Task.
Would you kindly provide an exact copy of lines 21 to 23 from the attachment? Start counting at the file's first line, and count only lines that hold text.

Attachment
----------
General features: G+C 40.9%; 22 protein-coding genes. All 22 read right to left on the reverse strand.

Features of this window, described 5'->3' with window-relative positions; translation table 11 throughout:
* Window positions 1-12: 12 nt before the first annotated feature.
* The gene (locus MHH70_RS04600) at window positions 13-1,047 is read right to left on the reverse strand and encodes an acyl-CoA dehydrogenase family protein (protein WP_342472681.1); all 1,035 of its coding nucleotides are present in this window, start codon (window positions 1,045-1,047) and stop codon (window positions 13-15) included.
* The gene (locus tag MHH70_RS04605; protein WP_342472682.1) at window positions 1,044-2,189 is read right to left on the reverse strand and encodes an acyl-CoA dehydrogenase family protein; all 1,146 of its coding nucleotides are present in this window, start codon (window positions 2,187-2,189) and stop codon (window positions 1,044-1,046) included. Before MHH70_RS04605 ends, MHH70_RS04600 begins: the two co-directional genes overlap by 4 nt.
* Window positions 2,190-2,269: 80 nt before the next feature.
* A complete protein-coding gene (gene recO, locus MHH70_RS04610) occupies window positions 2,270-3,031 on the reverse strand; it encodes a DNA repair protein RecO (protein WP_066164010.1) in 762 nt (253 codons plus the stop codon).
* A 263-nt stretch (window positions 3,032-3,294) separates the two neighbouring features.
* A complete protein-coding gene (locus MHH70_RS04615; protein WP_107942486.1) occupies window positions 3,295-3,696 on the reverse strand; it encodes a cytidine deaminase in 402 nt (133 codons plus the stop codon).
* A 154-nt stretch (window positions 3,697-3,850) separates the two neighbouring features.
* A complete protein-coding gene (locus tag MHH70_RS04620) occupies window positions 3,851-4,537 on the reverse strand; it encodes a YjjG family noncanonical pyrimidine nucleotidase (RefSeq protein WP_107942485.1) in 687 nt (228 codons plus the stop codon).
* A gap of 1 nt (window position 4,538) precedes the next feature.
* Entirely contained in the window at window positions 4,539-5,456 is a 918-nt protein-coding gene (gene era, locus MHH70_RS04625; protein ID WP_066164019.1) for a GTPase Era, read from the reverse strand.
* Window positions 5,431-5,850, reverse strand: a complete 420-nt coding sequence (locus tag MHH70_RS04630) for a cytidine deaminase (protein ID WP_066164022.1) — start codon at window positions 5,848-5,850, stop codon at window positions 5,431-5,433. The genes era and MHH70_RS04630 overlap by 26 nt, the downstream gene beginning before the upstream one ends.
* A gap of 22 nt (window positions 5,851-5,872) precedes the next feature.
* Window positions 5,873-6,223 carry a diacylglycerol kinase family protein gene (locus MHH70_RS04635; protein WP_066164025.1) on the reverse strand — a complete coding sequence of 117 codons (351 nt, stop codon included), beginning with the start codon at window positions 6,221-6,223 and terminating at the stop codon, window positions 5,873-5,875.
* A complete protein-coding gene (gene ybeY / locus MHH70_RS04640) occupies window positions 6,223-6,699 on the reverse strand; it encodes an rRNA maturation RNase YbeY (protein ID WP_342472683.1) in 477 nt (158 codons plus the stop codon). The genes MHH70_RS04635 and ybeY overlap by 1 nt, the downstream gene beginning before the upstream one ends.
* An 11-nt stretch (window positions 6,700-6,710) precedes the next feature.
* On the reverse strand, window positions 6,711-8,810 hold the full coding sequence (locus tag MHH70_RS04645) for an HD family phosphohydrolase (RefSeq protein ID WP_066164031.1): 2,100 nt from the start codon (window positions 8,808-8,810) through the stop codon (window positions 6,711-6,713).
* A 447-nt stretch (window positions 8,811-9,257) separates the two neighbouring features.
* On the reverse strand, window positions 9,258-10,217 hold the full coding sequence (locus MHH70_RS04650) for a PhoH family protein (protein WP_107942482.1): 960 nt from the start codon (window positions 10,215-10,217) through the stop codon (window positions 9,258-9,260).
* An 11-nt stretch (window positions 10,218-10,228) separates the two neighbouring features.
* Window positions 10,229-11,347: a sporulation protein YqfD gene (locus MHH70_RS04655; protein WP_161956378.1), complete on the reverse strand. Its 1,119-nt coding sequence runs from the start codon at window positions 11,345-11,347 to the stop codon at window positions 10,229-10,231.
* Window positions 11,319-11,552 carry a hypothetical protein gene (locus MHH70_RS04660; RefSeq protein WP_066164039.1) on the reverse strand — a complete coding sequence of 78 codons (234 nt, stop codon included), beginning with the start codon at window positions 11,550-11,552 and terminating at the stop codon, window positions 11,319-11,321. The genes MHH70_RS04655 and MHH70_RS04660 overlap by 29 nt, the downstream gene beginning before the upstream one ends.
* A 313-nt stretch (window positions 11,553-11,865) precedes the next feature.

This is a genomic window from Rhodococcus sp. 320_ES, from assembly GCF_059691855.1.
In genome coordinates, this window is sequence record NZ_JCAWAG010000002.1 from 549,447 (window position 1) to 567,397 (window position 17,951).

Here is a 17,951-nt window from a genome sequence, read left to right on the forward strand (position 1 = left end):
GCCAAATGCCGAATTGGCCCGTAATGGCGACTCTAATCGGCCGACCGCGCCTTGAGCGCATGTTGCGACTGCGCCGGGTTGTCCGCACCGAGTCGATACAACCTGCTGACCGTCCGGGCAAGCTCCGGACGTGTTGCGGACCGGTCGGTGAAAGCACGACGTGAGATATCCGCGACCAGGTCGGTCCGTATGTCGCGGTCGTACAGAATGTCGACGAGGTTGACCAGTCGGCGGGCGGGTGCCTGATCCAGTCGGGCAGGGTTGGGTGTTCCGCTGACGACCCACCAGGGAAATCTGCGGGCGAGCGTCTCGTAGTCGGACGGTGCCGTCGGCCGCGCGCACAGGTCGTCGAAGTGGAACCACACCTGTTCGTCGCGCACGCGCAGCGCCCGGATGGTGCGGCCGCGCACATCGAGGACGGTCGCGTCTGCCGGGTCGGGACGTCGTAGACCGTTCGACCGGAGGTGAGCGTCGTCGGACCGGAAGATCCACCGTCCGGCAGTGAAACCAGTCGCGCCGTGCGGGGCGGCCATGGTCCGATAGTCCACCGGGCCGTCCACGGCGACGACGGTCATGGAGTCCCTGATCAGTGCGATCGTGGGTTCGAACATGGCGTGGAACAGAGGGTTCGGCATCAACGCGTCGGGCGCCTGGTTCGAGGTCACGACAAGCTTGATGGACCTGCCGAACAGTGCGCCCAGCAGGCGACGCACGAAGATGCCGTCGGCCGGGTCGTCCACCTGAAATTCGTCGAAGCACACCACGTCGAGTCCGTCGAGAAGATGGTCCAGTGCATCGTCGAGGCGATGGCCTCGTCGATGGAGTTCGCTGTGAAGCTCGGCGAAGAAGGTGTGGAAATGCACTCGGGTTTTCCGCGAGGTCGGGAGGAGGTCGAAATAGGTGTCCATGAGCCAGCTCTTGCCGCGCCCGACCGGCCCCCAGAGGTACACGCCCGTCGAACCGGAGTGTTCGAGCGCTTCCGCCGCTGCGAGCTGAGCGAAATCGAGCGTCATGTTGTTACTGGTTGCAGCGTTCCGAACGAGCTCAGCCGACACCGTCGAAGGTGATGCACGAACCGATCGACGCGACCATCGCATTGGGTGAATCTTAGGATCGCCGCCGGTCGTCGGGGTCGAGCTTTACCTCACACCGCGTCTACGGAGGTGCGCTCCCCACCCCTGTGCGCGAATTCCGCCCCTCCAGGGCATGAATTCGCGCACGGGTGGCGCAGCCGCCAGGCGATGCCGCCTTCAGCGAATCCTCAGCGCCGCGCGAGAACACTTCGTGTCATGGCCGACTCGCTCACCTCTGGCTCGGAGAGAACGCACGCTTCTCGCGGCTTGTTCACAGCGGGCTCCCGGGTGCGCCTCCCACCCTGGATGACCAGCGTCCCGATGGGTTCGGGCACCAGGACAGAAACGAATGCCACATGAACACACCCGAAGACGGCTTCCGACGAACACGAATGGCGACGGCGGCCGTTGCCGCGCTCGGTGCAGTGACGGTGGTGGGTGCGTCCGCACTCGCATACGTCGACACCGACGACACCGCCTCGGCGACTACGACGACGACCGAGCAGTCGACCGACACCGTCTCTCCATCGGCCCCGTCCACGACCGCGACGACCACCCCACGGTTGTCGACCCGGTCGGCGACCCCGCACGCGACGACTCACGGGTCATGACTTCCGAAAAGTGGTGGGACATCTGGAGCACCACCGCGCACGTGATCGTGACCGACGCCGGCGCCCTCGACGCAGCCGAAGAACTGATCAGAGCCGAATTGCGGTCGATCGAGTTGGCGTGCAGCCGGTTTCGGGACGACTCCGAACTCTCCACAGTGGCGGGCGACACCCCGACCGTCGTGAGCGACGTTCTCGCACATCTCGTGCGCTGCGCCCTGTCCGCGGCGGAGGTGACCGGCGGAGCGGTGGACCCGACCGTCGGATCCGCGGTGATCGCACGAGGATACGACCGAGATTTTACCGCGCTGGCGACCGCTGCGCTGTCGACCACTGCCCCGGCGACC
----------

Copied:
* On the reverse strand, window positions 9,258-10,217 hold the full coding sequence (locus MHH70_RS04650) for a PhoH family protein (protein WP_107942482.1): 960 nt from the start codon (window positions 10,215-10,217) through the stop codon (window positions 9,258-9,260).
* An 11-nt stretch (window positions 10,218-10,228) separates the two neighbouring features.
* Window positions 10,229-11,347: a sporulation protein YqfD gene (locus MHH70_RS04655; protein WP_161956378.1), complete on the reverse strand. Its 1,119-nt coding sequence runs from the start codon at window positions 11,345-11,347 to the stop codon at window positions 10,229-10,231.